Russia has 25 million Muslims on its boarder with Iran that speak Farsi. You think Russia is going to anger them and Iran? They learned their lesson in Afganistan already.

    What are you going to do, sanction a major oil producing country so that gasoline becomes $10 a gallon? Unrealistic.
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  12. Aug 27, 2006 #11
    There is no need for more sanctions as long as Israel has every right to defend herself:
  13. Aug 27, 2006 #12
    Iran does not hide its intentions to destroy Israel.
    Iran is run by a fanatic regime that hangs 16 year old raped girls and stones mothers to death in front of hundreds. Note these are not anecdotal examples.
    Iran has destabilized the middle east for years by exporting terror into other countries, see the latest Lebanese conflict and the Buenos Aires bombings. One cannot simply look at whether or not they have started wars, that is all but irrelevant in these times.
    Note Ahmedinejad is not the root of the problem. The real men running the show are the Supreme Leader Ayatollah Ali Khamenei and the Council of Guardians.
    http://www.rferl.org/featuresarticle/2004/01/280f9a59-88b6-489b-bd03-f76267db36fa.html" [Broken].
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  14. Aug 27, 2006 #13
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  15. Aug 27, 2006 #14


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    I'm pretty sure that when this came up a while back, we had quotes of him actually saying he wanted nukes. (and wanted to nuke Israel, because while they could obliterate Israel, Israel could only damage the Muslim world)

    The reason to wait is because you think the expected cost of action is greater than the expected cost of inaction. It is not a reasonable policy to wait simply because the possibility of a peaceful outcome exists.

    That's debatable, of course. On the philosophical level (on what principles do you grant rights to a government?) and on a more concrete level -- they signed the non-proliferation treaty. :tongue:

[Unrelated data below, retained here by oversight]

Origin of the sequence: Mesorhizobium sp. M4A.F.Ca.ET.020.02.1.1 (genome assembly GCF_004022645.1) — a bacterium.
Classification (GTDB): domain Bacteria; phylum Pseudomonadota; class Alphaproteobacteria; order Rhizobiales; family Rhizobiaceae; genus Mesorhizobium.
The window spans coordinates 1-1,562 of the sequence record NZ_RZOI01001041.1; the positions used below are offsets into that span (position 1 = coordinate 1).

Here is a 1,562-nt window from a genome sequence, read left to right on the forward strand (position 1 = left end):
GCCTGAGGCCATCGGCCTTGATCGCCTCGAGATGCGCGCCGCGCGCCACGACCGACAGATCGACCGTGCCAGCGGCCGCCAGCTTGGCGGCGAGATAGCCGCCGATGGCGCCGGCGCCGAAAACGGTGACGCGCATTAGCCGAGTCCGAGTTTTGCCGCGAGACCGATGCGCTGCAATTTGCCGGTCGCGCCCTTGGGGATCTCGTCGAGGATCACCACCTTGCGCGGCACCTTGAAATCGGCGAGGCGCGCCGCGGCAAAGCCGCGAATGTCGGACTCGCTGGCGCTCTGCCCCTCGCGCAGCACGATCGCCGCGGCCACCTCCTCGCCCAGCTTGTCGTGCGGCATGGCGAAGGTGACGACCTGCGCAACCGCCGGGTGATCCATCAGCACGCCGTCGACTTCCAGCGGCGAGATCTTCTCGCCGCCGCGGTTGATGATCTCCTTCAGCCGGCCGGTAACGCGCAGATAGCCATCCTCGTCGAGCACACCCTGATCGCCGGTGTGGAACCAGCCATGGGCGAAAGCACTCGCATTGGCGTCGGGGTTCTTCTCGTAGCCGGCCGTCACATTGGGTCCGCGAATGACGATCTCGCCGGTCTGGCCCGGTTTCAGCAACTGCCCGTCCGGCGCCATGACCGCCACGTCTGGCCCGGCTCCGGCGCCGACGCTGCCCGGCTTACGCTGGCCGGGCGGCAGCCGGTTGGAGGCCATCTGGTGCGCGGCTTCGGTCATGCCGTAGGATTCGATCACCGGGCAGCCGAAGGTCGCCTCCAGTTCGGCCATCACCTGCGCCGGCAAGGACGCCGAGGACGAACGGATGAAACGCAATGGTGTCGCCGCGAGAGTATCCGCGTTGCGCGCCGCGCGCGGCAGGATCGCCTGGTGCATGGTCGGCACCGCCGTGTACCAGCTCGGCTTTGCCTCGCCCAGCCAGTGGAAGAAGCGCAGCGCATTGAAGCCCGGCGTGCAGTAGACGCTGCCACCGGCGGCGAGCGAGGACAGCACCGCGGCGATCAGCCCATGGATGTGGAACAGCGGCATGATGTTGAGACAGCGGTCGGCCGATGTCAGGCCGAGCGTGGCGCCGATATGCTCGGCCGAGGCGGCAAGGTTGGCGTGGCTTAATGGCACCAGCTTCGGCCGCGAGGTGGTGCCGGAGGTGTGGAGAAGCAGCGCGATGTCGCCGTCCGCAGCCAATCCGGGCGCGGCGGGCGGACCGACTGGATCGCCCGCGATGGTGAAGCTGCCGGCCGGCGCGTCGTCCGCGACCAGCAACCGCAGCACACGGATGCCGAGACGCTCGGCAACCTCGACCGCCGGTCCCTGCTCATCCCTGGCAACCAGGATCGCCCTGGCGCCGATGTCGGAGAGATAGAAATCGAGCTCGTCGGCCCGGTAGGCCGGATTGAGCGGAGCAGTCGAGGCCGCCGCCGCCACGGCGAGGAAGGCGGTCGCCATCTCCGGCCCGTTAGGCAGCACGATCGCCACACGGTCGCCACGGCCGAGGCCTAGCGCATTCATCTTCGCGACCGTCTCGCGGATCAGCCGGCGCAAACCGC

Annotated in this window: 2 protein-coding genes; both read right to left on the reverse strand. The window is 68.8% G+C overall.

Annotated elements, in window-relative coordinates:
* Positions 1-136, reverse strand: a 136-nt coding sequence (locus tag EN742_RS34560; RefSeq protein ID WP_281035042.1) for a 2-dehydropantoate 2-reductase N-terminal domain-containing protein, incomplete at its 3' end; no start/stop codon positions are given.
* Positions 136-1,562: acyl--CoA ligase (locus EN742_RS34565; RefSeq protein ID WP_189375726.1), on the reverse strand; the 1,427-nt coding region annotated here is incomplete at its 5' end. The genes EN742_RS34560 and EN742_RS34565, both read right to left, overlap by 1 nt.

I do if and only if it's better than the alternatives. It's not a reasonable policy to reject a plan just because you don't like what it entails. :tongue:

    I've been wondering about that for a while. Economic warfare is the new "gentleman's war" -- is it really a better alternative? Is it more effective than military warfare? Or less damaging?
  16. Aug 27, 2006 #15


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    They definitely need to change that attitude. Iran's Council of Guardians needs to get a grip on reality and recognize Israel's right to exist, and peacefully so among its Islamic (and Christian) neighbors.
    True, but I think many Muslims are opposed to such harsh behavior.
    I think many terrorists are homegrown and seek support from states like Iran. Certainly it appears Iran and Syria have supported either financially or logistically terrorists in other countries.
    It's relevant to those countries which have been attacked. On the other hand, use of proxies for war is a significant problem.
    So how does the west reach moderate Muslims? What credible leadership is there in the west either in US or Europe?
    According to the article, the key issue is proliferation of 'enrichment' technology, which can be used to make enriched uranium for anything from LWR fuel to fast reactor fuel, to WG uranium. Inidividuals from Khan Research Laboratories, including Abdul Qadeer Khan, have been under investigation concerning the transfer of centrifuge technology. The uranium used in most of the world's commercial nuclear fuel is produced (enriched) by this method, so it's not weapons-only technology.
  17. Aug 27, 2006 #16


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    Actually the oil companies do not want trade sanctions against Iran. It cuts into profits, particular of the managers and executives.

    Actually I would prefer a peaceful, or at least less violent solution. Bush's policy in Iraq is an unmitigated disaster, particularly for those who have been killed or wounded or displaced. Bush has demonstrated that violence is not the solution.
  18. Aug 27, 2006 #17